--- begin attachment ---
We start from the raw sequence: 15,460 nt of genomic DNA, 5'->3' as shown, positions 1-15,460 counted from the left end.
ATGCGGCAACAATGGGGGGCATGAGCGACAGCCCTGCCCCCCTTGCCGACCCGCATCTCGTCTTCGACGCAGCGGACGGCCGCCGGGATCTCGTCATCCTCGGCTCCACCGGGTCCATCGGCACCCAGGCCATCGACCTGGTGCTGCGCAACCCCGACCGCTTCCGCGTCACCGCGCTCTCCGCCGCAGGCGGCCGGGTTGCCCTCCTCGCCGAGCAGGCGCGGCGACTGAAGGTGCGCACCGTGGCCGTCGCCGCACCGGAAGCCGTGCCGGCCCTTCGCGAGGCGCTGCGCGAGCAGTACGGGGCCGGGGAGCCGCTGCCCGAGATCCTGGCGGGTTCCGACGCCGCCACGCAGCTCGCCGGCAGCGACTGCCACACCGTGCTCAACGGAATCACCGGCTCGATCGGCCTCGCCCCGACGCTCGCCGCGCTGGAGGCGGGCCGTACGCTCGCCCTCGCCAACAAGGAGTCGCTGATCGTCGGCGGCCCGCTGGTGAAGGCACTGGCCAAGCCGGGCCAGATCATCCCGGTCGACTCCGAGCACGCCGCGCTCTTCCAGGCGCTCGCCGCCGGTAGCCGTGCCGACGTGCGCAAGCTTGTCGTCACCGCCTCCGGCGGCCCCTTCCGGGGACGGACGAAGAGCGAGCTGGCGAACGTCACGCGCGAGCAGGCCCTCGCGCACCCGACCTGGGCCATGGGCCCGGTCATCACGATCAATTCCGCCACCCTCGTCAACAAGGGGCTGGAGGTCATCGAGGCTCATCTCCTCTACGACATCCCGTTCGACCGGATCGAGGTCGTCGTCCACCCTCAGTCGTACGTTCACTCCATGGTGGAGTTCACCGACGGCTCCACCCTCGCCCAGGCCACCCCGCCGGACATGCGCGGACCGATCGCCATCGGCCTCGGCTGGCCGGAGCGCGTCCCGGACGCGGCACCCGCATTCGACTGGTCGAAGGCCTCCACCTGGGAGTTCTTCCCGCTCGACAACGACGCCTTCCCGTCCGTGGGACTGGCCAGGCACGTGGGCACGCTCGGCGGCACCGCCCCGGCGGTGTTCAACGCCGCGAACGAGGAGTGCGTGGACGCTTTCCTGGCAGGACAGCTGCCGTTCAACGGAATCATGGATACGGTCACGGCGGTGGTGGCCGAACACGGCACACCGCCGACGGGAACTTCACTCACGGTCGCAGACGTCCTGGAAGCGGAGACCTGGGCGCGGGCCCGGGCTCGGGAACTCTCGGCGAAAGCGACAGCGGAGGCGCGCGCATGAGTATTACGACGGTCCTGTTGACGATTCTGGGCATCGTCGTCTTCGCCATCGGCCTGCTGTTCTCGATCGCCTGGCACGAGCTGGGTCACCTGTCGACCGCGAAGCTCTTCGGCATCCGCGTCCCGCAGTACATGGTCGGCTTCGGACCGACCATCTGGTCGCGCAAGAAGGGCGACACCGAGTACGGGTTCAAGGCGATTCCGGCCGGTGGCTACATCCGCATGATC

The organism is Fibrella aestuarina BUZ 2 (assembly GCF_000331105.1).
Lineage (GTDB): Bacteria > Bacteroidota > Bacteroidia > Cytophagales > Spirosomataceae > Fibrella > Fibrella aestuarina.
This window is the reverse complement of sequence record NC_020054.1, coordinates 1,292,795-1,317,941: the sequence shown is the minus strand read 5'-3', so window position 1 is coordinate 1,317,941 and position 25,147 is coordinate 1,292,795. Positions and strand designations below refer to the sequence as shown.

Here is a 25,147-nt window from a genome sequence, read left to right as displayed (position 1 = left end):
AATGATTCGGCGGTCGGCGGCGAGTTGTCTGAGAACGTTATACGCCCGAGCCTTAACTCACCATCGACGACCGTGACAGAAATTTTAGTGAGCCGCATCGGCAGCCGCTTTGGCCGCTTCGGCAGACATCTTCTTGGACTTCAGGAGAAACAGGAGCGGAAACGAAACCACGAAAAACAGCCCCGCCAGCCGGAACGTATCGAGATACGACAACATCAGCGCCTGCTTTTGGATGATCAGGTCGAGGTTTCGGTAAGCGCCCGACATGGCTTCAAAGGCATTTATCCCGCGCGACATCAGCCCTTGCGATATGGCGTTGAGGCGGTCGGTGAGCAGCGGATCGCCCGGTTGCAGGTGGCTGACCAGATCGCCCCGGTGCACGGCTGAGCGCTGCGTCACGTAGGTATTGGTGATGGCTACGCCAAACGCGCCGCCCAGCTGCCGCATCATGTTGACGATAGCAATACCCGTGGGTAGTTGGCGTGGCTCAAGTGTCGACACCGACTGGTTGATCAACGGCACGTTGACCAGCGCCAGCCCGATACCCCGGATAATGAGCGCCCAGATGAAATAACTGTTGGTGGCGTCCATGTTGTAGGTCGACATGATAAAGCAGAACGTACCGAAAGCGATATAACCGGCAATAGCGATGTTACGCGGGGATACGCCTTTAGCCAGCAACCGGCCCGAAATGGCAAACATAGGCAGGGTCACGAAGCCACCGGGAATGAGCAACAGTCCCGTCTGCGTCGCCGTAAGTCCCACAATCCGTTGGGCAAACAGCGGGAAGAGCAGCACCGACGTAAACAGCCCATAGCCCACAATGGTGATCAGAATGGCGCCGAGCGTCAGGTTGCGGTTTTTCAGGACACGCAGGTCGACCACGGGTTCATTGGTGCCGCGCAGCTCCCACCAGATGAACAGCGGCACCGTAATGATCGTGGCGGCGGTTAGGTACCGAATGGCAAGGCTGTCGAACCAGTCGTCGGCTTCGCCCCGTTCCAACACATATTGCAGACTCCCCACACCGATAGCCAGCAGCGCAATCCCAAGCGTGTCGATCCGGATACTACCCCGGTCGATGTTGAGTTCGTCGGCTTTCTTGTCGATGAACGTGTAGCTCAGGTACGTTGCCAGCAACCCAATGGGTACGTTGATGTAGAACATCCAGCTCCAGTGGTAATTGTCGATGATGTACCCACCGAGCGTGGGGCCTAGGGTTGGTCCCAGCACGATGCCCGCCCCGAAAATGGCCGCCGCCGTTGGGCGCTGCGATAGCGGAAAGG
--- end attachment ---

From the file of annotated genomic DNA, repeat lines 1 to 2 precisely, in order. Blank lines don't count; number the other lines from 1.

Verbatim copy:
We start from the raw sequence: 15,460 nt of genomic DNA, 5'->3' as shown, positions 1-15,460 counted from the left end.
ATGCGGCAACAATGGGGGGCATGAGCGACAGCCCTGCCCCCCTTGCCGACCCGCATCTCGTCTTCGACGCAGCGGACGGCCGCCGGGATCTCGTCATCCTCGGCTCCACCGGGTCCATCGGCACCCAGGCCATCGACCTGGTGCTGCGCAACCCCGACCGCTTCCGCGTCACCGCGCTCTCCGCCGCAGGCGGCCGGGTTGCCCTCCTCGCCGAGCAGGCGCGGCGACTGAAGGTGCGCACCGTGGCCGTCGCCGCACCGGAAGCCGTGCCGGCCCTTCGCGAGGCGCTGCGCGAGCAGTACGGGGCCGGGGAGCCGCTGCCCGAGATCCTGGCGGGTTCCGACGCCGCCACGCAGCTCGCCGGCAGCGACTGCCACACCGTGCTCAACGGAATCACCGGCTCGATCGGCCTCGCCCCGACGCTCGCCGCGCTGGAGGCGGGCCGTACGCTCGCCCTCGCCAACAAGGAGTCGCTGATCGTCGGCGGCCCGCTGGTGAAGGCACTGGCCAAGCCGGGCCAGATCATCCCGGTCGACTCCGAGCACGCCGCGCTCTTCCAGGCGCTCGCCGCCGGTAGCCGTGCCGACGTGCGCAAGCTTGTCGTCACCGCCTCCGGCGGCCCCTTCCGGGGACGGACGAAGAGCGAGCTGGCGAACGTCACGCGCGAGCAGGCCCTCGCGCACCCGACCTGGGCCATGGGCCCGGTCATCACGATCAATTCCGCCACCCTCGTCAACAAGGGGCTGGAGGTCATCGAGGCTCATCTCCTCTACGACATCCCGTTCGACCGGATCGAGGTCGTCGTCCACCCTCAGTCGTACGTTCACTCCATGGTGGAGTTCACCGACGGCTCCACCCTCGCCCAGGCCACCCCGCCGGACATGCGCGGACCGATCGCCATCGGCCTCGGCTGGCCGGAGCGCGTCCCGGACGCGGCACCCGCATTCGACTGGTCGAAGGCCTCCACCTGGGAGTTCTTCCCGCTCGACAACGACGCCTTCCCGTCCGTGGGACTGGCCAGGCACGTGGGCACGCTCGGCGGCACCGCCCCGGCGGTGTTCAACGCCGCGAACGAGGAGTGCGTGGACGCTTTCCTGGCAGGACAGCTGCCGTTCAACGGAATCATGGATACGGTCACGGCGGTGGTGGCCGAACACGGCACACCGCCGACGGGAACTTCACTCACGGTCGCAGACGTCCTGGAAGCGGAGACCTGGGCGCGGGCCCGGGCTCGGGAACTCTCGGCGAAAGCGACAGCGGAGGCGCGCGCATGAGTATTACGACGGTCCTGTTGACGATTCTGGGCATCGTCGTCTTCGCCATCGGCCTGCTGTTCTCGATCGCCTGGCACGAGCTGGGTCACCTGTCGACCGCGAAGCTCTTCGGCATCCGCGTCCCGCAGTACATGGTCGGCTTCGGACCGACCATCTGGTCGCGCAAGAAGGGCGACACCGAGTACGGGTTCAAGGCGATTCCGGCCGGTGGCTACATCCGCATGATC